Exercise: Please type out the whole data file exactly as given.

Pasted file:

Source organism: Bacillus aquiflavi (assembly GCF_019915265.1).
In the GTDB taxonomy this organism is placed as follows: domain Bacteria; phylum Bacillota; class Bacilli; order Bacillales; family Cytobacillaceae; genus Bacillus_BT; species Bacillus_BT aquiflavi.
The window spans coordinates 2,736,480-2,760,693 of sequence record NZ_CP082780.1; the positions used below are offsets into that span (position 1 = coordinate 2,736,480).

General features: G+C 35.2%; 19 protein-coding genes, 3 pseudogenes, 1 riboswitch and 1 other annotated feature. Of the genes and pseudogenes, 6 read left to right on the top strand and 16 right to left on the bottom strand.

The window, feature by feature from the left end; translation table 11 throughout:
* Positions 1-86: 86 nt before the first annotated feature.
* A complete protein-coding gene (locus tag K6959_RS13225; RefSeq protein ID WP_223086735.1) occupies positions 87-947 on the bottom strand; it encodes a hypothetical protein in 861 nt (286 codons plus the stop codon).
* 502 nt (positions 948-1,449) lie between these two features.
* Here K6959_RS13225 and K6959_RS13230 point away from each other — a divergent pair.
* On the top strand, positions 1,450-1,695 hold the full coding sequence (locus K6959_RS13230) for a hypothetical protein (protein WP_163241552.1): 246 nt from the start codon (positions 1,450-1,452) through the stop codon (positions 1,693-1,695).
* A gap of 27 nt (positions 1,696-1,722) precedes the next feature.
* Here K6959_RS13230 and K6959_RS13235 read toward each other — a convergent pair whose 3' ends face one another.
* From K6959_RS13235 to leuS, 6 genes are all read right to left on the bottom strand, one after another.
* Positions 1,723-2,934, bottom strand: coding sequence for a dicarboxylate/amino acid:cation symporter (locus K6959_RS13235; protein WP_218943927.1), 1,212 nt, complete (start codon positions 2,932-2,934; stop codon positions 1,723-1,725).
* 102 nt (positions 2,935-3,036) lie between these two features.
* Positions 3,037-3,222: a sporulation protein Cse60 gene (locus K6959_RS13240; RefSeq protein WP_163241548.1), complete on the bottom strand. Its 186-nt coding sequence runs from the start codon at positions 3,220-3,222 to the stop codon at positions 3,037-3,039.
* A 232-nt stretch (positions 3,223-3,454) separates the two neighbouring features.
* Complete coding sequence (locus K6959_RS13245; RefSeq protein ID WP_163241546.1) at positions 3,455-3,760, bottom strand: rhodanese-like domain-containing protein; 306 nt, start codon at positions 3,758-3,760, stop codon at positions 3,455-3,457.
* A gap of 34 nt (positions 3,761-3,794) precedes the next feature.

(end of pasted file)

Source organism: Bacillus aquiflavi (assembly GCF_019915265.1).
In the GTDB taxonomy this organism is placed as follows: domain Bacteria; phylum Bacillota; class Bacilli; order Bacillales; family Cytobacillaceae; genus Bacillus_BT; species Bacillus_BT aquiflavi.
The window spans coordinates 2,736,480-2,760,693 of sequence record NZ_CP082780.1; the positions used below are offsets into that span (position 1 = coordinate 2,736,480).

General features: G+C 35.2%; 19 protein-coding genes, 3 pseudogenes, 1 riboswitch and 1 other annotated feature. Of the genes and pseudogenes, 6 read left to right on the top strand and 16 right to left on the bottom strand.

The window, feature by feature from the left end; translation table 11 throughout:
* Positions 1-86: 86 nt before the first annotated feature.
* A complete protein-coding gene (locus tag K6959_RS13225; RefSeq protein ID WP_223086735.1) occupies positions 87-947 on the bottom strand; it encodes a hypothetical protein in 861 nt (286 codons plus the stop codon).
* 502 nt (positions 948-1,449) lie between these two features.
* Here K6959_RS13225 and K6959_RS13230 point away from each other — a divergent pair.
* On the top strand, positions 1,450-1,695 hold the full coding sequence (locus K6959_RS13230) for a hypothetical protein (protein WP_163241552.1): 246 nt from the start codon (positions 1,450-1,452) through the stop codon (positions 1,693-1,695).
* A gap of 27 nt (positions 1,696-1,722) precedes the next feature.
* Here K6959_RS13230 and K6959_RS13235 read toward each other — a convergent pair whose 3' ends face one another.
* From K6959_RS13235 to leuS, 6 genes are all read right to left on the bottom strand, one after another.
* Positions 1,723-2,934, bottom strand: coding sequence for a dicarboxylate/amino acid:cation symporter (locus K6959_RS13235; protein WP_218943927.1), 1,212 nt, complete (start codon positions 2,932-2,934; stop codon positions 1,723-1,725).
* 102 nt (positions 2,935-3,036) lie between these two features.
* Positions 3,037-3,222: a sporulation protein Cse60 gene (locus K6959_RS13240; RefSeq protein WP_163241548.1), complete on the bottom strand. Its 186-nt coding sequence runs from the start codon at positions 3,220-3,222 to the stop codon at positions 3,037-3,039.
* A 232-nt stretch (positions 3,223-3,454) separates the two neighbouring features.
* Complete coding sequence (locus K6959_RS13245; RefSeq protein ID WP_163241546.1) at positions 3,455-3,760, bottom strand: rhodanese-like domain-containing protein; 306 nt, start codon at positions 3,758-3,760, stop codon at positions 3,455-3,457.
* A gap of 34 nt (positions 3,761-3,794) precedes the next feature.